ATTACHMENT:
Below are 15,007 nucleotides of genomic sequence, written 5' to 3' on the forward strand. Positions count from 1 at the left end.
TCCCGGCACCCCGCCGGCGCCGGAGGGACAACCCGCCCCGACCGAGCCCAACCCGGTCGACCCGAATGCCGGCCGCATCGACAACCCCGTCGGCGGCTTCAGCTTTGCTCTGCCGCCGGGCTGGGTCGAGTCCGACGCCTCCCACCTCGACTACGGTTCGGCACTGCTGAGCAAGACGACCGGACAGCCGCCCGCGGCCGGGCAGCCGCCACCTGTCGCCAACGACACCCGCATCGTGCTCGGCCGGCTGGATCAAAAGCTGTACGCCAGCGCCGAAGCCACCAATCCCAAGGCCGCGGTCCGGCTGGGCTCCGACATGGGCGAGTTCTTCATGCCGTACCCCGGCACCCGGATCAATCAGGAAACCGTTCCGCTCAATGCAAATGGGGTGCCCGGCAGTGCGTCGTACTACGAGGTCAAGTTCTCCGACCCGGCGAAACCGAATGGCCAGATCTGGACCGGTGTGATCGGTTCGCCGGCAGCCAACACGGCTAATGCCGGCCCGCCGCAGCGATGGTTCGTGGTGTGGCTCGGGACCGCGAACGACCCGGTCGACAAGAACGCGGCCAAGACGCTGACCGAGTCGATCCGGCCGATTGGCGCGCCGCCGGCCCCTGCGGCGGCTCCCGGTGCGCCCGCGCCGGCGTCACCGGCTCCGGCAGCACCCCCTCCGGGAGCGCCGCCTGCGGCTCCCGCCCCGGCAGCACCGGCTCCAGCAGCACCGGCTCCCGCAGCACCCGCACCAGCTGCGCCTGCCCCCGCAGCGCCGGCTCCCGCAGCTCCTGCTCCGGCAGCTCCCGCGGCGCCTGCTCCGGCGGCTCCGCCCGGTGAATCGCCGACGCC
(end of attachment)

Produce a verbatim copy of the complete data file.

Below are 15,007 nucleotides of genomic sequence, written 5' to 3' on the forward strand. Positions count from 1 at the left end.
TCCCGGCACCCCGCCGGCGCCGGAGGGACAACCCGCCCCGACCGAGCCCAACCCGGTCGACCCGAATGCCGGCCGCATCGACAACCCCGTCGGCGGCTTCAGCTTTGCTCTGCCGCCGGGCTGGGTCGAGTCCGACGCCTCCCACCTCGACTACGGTTCGGCACTGCTGAGCAAGACGACCGGACAGCCGCCCGCGGCCGGGCAGCCGCCACCTGTCGCCAACGACACCCGCATCGTGCTCGGCCGGCTGGATCAAAAGCTGTACGCCAGCGCCGAAGCCACCAATCCCAAGGCCGCGGTCCGGCTGGGCTCCGACATGGGCGAGTTCTTCATGCCGTACCCCGGCACCCGGATCAATCAGGAAACCGTTCCGCTCAATGCAAATGGGGTGCCCGGCAGTGCGTCGTACTACGAGGTCAAGTTCTCCGACCCGGCGAAACCGAATGGCCAGATCTGGACCGGTGTGATCGGTTCGCCGGCAGCCAACACGGCTAATGCCGGCCCGCCGCAGCGATGGTTCGTGGTGTGGCTCGGGACCGCGAACGACCCGGTCGACAAGAACGCGGCCAAGACGCTGACCGAGTCGATCCGGCCGATTGGCGCGCCGCCGGCCCCTGCGGCGGCTCCCGGTGCGCCCGCGCCGGCGTCACCGGCTCCGGCAGCACCCCCTCCGGGAGCGCCGCCTGCGGCTCCCGCCCCGGCAGCACCGGCTCCAGCAGCACCGGCTCCCGCAGCACCCGCACCAGCTGCGCCTGCCCCCGCAGCGCCGGCTCCCGCAGCTCCTGCTCCGGCAGCTCCCGCGGCGCCTGCTCCGGCGGCTCCGCCCGGTGAATCGCCGACGCC